Syllabus for Gov 2003 at Harvard University

Head Instructor

Matthew Blackwell
Office Hours: Mondays, 1-3pm Sign up here

Teaching Fellow

Sooahn Shin
Office Hours: Mondays, 3-5pm @K105


This course will cover a growing field in political science and the social sciences more generally: causal inference. That is, we will primarily be concerned with how and when we can make causal claims from empirical research. This is a difficult task and, in general, there are no formulas or computer programs that can give your research a causal interpretation. We always require assumptions. This course will focus on providing you the analytic and quantitative framework to assess and implement these assumptions. Perhaps at the most basic level, this course will sharpen your senses toward the issues of causal reasoning in the social sciences.


In this course you will be expected to

Course objectives

After taking this course we hope you will:


Students in the class should plan to work hard at understanding some difficult material. You’ll need to have some proficiency with R. You should have taken GOV 2001 and GOV 2002 or the equivalent. Of course there are always exceptions to this, so feel free to chat with me about your background to see if the fit is right. Qualified undergraduates and graduate students from other departments are welcome to join the class.


Course structure


Lectures will cover the basic theoretical issues in lecture along with some applied examples. We’ll try to foster discussions when we can and perhaps even attempt some “breakout” time to work through issues (if possible given the health and safety situation). We hope to record the lectures via the camera in K354 and make the recordings available to those who cannot attend due to illness or class conflicts. Having said that, your attendance at lectures is very strongly recommended and your participation counts toward your grade.


At section, your TF will review the material for the week and demonstrate how to implement the methods we describe in lecture.


There are readings for each topic and they mostly cover the theory of the method along with some applications. Obviously, read the required readings and any others that pique your curiosity. In addition, though, engage with the readings: take notes, write down your impressions or confusions, talk with your classmates. All of your classes should be pushing your research forward and you will be more creative the more you actively read.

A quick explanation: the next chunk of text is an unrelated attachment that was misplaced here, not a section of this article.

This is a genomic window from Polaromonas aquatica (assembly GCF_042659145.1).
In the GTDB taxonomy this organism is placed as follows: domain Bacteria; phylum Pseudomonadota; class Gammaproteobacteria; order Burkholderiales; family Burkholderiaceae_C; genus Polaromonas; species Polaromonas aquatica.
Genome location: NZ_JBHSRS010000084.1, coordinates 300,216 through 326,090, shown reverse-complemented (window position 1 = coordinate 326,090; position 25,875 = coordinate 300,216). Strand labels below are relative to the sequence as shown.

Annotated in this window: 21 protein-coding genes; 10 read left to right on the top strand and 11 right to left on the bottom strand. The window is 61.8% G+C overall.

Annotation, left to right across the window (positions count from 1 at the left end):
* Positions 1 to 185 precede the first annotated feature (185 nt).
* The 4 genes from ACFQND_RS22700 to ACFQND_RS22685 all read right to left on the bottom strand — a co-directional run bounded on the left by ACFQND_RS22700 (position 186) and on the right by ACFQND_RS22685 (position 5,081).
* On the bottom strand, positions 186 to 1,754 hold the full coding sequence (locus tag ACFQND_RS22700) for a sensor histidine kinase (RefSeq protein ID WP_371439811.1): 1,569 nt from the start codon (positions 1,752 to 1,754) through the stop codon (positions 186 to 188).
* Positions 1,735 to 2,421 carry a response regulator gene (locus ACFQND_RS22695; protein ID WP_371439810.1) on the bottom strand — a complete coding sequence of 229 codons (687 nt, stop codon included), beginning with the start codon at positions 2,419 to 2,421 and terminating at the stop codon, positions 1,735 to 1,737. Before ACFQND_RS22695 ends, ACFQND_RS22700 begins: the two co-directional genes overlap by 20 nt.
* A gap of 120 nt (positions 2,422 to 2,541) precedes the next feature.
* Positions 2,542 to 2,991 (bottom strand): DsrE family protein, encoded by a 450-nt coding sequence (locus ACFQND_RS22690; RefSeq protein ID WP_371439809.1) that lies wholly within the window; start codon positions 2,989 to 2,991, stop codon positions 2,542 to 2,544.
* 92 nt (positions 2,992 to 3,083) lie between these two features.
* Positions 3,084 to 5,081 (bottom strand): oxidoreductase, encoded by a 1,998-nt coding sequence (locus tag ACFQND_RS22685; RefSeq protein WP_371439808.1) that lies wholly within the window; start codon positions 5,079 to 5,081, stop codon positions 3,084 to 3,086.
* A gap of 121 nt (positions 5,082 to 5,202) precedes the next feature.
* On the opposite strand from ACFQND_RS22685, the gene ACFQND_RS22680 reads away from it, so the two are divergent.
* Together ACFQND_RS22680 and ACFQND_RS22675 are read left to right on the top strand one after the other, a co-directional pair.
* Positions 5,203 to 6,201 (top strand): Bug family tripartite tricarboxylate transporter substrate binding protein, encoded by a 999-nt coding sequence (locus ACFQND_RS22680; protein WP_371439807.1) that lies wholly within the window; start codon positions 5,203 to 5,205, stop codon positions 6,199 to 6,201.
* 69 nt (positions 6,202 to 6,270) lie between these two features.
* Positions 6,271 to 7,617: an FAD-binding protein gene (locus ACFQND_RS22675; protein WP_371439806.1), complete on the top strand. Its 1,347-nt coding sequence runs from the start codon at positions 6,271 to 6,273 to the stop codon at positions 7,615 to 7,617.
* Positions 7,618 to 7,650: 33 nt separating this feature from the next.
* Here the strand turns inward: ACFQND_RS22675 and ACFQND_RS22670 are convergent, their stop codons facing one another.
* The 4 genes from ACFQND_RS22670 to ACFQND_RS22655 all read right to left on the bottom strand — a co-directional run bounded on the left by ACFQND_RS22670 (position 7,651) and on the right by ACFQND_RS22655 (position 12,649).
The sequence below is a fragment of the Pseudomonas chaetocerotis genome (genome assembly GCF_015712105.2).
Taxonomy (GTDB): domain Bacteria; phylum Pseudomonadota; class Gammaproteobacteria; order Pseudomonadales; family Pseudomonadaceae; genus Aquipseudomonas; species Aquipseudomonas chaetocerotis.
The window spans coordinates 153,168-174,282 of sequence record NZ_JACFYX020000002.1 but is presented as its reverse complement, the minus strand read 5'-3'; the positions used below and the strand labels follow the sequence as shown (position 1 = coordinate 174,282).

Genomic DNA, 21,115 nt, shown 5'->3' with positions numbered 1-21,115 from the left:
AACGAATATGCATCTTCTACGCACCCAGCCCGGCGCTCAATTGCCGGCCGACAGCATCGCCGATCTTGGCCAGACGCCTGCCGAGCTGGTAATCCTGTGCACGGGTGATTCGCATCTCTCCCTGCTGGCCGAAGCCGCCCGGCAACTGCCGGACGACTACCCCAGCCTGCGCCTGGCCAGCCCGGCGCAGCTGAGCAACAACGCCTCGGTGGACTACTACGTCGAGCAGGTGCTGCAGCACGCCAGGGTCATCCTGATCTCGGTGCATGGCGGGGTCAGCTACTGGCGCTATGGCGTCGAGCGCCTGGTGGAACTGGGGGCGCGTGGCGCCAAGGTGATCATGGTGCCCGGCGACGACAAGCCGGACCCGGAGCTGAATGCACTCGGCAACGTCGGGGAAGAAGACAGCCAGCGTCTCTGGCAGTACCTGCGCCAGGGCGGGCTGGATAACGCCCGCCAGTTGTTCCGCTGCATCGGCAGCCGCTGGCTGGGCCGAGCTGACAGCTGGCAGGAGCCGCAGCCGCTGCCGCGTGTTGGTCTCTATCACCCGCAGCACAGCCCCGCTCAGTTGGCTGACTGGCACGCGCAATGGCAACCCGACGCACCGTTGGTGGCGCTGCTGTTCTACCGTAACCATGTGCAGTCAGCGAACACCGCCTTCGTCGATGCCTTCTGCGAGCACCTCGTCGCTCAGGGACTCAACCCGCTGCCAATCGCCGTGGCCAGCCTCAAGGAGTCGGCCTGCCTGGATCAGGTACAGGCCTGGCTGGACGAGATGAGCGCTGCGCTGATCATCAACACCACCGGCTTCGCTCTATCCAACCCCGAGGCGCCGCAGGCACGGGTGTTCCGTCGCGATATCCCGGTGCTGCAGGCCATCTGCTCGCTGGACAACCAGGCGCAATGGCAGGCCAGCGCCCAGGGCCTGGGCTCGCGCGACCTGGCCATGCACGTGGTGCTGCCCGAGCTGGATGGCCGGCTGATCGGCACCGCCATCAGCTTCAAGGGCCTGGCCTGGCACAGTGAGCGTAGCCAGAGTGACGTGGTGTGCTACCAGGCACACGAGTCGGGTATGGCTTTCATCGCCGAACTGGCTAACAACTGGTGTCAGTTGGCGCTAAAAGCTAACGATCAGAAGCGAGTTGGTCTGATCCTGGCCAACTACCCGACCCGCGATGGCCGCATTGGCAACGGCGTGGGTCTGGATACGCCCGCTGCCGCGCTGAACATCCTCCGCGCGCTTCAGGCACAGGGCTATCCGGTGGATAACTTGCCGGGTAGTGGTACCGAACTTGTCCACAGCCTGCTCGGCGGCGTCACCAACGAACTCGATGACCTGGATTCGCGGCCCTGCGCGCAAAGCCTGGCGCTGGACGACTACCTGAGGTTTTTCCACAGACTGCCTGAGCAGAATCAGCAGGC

Course assignments


Participation is crucial component to the class and we will grade your participation based on your engagement during class meetings along with your contributions to discussions and feedback via Slack and the message boards.

Problem Sets

Methods are tools and it isn’t very instructive to read a lot about hammers or watch someone else wield a hammer. You need to get your hands on a hammer or two. Thus, in this course, you will have approximately 8 problem sets. They will be a mix of conceptual questions, analytic problems, computer simulations, and data analysis. These problem sets should be typed and well-formatted, preferably using RMarkdown. Each problem set will be equally weighted. I encourage you to work in groups on the homework, but you always need to write your own solutions including your computer code. Also, it is hugely beneficial to attempt the problems sets on your own before working in groups.

The schedule for the problem sets is below:

Problem Set Release Date Due Date
Problem Set 1 Thu, Sep 9th 12:00pm ET Wed, Sep 15th 11:59pm ET
Problem Set 2 Thu, Sep 16th 12:00pm ET Wed, Sep 22nd 11:59pm ET
Problem Set 3 Thu, Sep 23rd 12:00pm ET Wed, Sep 29th 11:59pm ET
Problem Set 4 Thu, Sep 30th 12:00pm ET Wed, Oct 6th 11:59pm ET
Problem Set 5 Thu, Oct 14th 12:00pm ET Wed, Oct 20th 11:59pm ET
Problem Set 6 Thu, Oct 21st 12:00pm ET Wed, Oct 27th 11:59pm ET
Problem Set 7 Thu, Oct 28th 12:00pm ET Wed, Nov 3rd 11:59pm ET
Problem Set 8 Thu, Nov 4th 12:00pm ET Wed, Nov 10th 11:59pm ET
Problem Set 9 Thu, Nov 11th 12:00pm ET Wed, Nov 17th 11:59pm ET

Student Project

In lieu of a final exam, this course requires students to write a short paper applying or extending the causal inference methods we learn in this class. These papers can be substantive (applying the methods to a problem of interest to you) or methodological (deriving a new method that innovates over existing ones). It should be no longer than 20 double-spaced pages and focus on the research design, data, methodology, results, and analysis. Literature reviews or background material should be omitted or included in an appendix. Co-authored projects are strongly encouraged and working as an individual requires approval. Working with collaborators will be the cornerstone of your career from now on, so it’s crucial to get to know this process sooner rather than later.

Here is a brief timetable for the projects:


We’ll draw heavily on the following texts for this class:

The following books are optional but may prove useful for additional coverage of some of the course topics. Always check to see if the books are available to download from Harvard servers (true for many CUP and Springer books).